A one-of-a-kind program for kids with autism is showing some incredible results at Mott Road Elementary School in the Fayetteville-Manlius School District.
The school is the first, and right now, only one in the country to be using Dr. Howard Shane’s Visual Immersion System.
It uses things like videos and pictures along with technology to enhance and expand the language skills of students with autism.
Dr. Shane is the Director of the Center of Communication Enhancement at Boston Children’s Hospital.
He visits Mott Road Elementary every few weeks and is on video conference once a week with F-M Special Services staff.
“You don’t necessarily need language to understand what that scene, what that picture, what that video is telling you so I think that’s really the essence of why it works,” he tells NewsChannel 9.
After decades of clinical research Dr. Shane last school year brought his program into the real world at Mott Road Elementary.
Lisa Miori-Dinneen is the Assistant Superintendent for Special Services in the F-M School District.
She says, “Early on in that year we were noticing significant and immediate growth from the students not only in communication but their understanding of language, concepts and vocabulary.”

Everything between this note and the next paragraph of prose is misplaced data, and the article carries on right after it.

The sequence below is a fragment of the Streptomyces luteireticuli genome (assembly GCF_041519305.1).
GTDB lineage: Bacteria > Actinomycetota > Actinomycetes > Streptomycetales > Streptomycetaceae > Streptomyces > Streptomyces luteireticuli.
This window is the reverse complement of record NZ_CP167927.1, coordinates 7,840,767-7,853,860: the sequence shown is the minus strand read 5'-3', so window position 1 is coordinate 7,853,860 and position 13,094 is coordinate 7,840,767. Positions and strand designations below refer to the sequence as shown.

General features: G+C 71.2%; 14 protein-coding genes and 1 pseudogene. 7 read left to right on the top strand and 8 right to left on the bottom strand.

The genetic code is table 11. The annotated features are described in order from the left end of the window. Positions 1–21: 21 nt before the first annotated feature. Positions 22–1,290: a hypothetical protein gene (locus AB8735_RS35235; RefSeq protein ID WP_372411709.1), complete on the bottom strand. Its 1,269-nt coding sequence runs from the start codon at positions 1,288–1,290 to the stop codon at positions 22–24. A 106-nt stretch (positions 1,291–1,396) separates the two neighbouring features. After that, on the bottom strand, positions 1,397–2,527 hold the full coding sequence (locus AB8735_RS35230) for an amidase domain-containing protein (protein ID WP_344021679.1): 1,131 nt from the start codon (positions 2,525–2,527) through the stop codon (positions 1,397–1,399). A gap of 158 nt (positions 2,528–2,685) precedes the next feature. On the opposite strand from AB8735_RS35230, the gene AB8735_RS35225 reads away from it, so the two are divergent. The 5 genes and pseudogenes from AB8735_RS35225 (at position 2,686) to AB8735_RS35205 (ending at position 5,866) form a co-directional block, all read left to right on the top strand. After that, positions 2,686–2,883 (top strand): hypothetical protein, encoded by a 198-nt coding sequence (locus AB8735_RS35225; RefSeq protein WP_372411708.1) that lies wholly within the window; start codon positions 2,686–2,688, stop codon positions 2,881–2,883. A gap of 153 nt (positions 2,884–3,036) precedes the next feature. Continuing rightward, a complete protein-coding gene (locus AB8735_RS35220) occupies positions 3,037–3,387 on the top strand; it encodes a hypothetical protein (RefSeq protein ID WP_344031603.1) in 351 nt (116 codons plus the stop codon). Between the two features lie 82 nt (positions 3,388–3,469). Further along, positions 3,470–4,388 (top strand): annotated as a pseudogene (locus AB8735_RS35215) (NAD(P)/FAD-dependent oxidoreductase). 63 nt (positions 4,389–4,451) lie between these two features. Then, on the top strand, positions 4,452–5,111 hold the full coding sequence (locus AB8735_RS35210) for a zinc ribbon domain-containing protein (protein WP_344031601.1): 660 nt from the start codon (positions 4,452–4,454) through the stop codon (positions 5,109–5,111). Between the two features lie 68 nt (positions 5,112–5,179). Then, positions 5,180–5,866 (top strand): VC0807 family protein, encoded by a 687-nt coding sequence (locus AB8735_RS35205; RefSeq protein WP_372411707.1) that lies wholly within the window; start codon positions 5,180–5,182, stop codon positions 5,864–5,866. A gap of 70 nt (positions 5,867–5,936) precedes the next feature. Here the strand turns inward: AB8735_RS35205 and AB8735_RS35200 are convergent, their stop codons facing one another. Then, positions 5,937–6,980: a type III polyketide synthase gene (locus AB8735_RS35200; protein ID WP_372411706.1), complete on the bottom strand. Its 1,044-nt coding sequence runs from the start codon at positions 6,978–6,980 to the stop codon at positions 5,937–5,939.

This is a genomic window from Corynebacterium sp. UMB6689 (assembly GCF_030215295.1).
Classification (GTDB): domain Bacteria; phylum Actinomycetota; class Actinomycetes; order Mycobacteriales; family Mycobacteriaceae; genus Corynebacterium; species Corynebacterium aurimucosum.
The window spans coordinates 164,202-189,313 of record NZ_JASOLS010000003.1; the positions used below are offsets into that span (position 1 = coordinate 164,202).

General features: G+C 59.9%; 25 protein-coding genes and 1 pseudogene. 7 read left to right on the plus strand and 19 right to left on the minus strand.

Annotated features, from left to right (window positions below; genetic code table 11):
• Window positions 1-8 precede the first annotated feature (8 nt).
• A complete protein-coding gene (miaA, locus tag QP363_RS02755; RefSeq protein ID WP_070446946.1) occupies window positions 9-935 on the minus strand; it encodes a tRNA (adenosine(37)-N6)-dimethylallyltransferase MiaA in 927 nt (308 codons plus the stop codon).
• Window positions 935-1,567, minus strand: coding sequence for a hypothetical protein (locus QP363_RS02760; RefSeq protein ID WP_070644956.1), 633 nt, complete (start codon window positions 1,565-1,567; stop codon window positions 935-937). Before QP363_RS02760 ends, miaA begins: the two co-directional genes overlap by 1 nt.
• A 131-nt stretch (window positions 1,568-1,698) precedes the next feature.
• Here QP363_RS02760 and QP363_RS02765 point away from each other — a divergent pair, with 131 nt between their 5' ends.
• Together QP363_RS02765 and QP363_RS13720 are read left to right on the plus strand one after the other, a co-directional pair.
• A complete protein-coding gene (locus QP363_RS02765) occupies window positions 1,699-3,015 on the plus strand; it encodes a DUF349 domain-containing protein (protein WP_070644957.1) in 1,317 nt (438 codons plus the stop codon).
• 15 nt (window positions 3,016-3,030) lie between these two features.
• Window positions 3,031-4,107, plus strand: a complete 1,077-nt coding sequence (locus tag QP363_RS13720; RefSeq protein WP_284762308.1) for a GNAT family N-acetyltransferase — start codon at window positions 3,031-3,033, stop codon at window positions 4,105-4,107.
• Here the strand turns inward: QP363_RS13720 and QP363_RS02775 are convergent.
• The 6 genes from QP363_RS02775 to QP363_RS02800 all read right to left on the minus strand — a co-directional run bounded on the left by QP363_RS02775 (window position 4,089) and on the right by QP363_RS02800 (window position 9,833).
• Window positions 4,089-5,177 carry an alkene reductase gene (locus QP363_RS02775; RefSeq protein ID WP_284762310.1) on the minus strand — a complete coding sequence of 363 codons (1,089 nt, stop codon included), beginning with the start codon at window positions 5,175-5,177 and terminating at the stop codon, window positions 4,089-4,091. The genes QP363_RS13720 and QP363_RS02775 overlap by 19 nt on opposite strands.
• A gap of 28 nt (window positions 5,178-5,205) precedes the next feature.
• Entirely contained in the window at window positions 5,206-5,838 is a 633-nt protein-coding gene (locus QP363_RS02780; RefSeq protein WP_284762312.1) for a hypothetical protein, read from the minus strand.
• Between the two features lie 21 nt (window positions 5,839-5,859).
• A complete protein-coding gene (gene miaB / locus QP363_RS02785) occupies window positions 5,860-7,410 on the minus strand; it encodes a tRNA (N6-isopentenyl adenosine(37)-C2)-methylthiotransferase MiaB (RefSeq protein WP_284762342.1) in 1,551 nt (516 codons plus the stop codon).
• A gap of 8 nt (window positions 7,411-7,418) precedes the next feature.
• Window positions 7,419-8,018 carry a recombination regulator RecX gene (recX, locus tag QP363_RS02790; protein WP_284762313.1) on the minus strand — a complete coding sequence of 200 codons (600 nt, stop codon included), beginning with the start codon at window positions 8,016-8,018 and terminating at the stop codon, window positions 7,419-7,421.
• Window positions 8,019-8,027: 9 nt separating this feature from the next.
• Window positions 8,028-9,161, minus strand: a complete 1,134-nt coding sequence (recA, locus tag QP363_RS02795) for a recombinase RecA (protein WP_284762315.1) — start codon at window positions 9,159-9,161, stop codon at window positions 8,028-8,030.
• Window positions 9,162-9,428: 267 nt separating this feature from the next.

The program isn’t over when the school day ends, there have been videos created for parents to use on technology at home to work on certain skills there.
Miori-Dinneen says, “It’s been really dramatic in the sense that some children that were completely non-verbal are now spontaneously communicating with words and phrases in the home and the parents are absolutely thrilled with the progress.”
They say both data and video of before and after successes prove VIS is working at Mott Road.
“They’re understanding the expectations, they get their needs and wants met and they’re able to communicate what they need and that is powerful,” Miori-Dinneen tells NewsChannel 9.
Formally the research project will extend one more school year at Mott Road Elementary, but the hope is to start using it in other F-M buildings and other school districts in the years ahead.